The St. Michael's theme is seen in ancient France as well, especially the site known as Mont St. Michel, which connect to Glastonbury both geodetically and geometrically. An alignment is also said to run across Europe connecting all the sacred St. Michael sanctuaries in one huge alignment that stats/ends in Israel.

The St. Michael's connection is only just beginning to be understood.

(More about St. Michael)

(View the St. Michael's ley on a map of England)


Caesar's Triangle.

One of John Michell's less convincing theories was his emphasis on the survey of Britain in early times , which he said produced what he called 'Ceasar's Triangle'. Quoting from Julius Ceasar's 'Commentarii de bello Gallico' of 51 BC, he said the following on the subject:

'It is triangular, with one side facing Gaul. One corner of this side, on the coast of Kent is the landing place for nearly all the ships from Gaul, and points east; the lower corner points south. The length of this side is about 475 miles. Another side faces west towards Spain. In this direction is Ireland, which is supposed to be half the size of Britain, and lies at the same distance from it as Gaul. This side of Britain, according to the natives' estimate, is 665 miles long. The third side faces north, no land lies opposite it but its eastern corner points roughly in the direction of Germany. Its length is estimated at 760 miles. Thus the whole island is 1,900 miles in circumference' (3).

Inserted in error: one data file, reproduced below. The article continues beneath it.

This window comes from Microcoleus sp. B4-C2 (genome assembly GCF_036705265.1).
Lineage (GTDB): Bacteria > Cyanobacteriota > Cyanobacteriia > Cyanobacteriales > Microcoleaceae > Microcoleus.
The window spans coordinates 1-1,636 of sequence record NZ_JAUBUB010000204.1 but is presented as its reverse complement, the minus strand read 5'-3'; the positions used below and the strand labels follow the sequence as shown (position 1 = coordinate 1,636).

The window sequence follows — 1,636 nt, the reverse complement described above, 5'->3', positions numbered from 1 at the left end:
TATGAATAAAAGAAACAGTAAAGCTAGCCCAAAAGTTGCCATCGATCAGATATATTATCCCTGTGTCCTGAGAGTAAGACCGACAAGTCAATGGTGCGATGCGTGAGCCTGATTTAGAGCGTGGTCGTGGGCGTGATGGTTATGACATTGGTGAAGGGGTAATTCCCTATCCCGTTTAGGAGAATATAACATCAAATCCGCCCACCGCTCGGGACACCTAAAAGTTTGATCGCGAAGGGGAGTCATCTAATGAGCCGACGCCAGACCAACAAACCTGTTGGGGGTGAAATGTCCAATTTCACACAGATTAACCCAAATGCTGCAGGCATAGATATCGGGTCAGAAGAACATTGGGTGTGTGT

Although it is true that in this description, the three sides when divided by 95, produce a simple Pythagorean triangle with sides of 5, 7 and 9 respectively, the description clearly places one corner on the coast of Kent which suggests that the association between Britain and Pythagorean geometry is symbolic rather than actual as the location is impossible with these dimensions. We can see in the illustration provided by Michell that he places the bottom right-hand corner somewhere in Gaul (France) itself, completely ignoring the specific information provided by Caesar himself.


The 'Great' Decagon.

John Michell first brought to the public attention the existence of a large scale geometric figure which he dubbed 'The Decagon' across southern Britain. The ancient Celtic ‘perpetual choirs’ at Llantwit manor, Glastonbury Abbey and Stonehenge were said to be 'three vertices of a regular decagon of majestic proportions. A fourth vertex exists at Goring-on Thames where a major pagan temple once stood at the junction of several important track ways'. The centre of the decagon is at the apparently insignificant hamlet of Whiteleaved Oak where the former counties of Hereford, Gloucester and Worcester came together. This decagon is related by angle and distance to the other geomantic centres of Britain.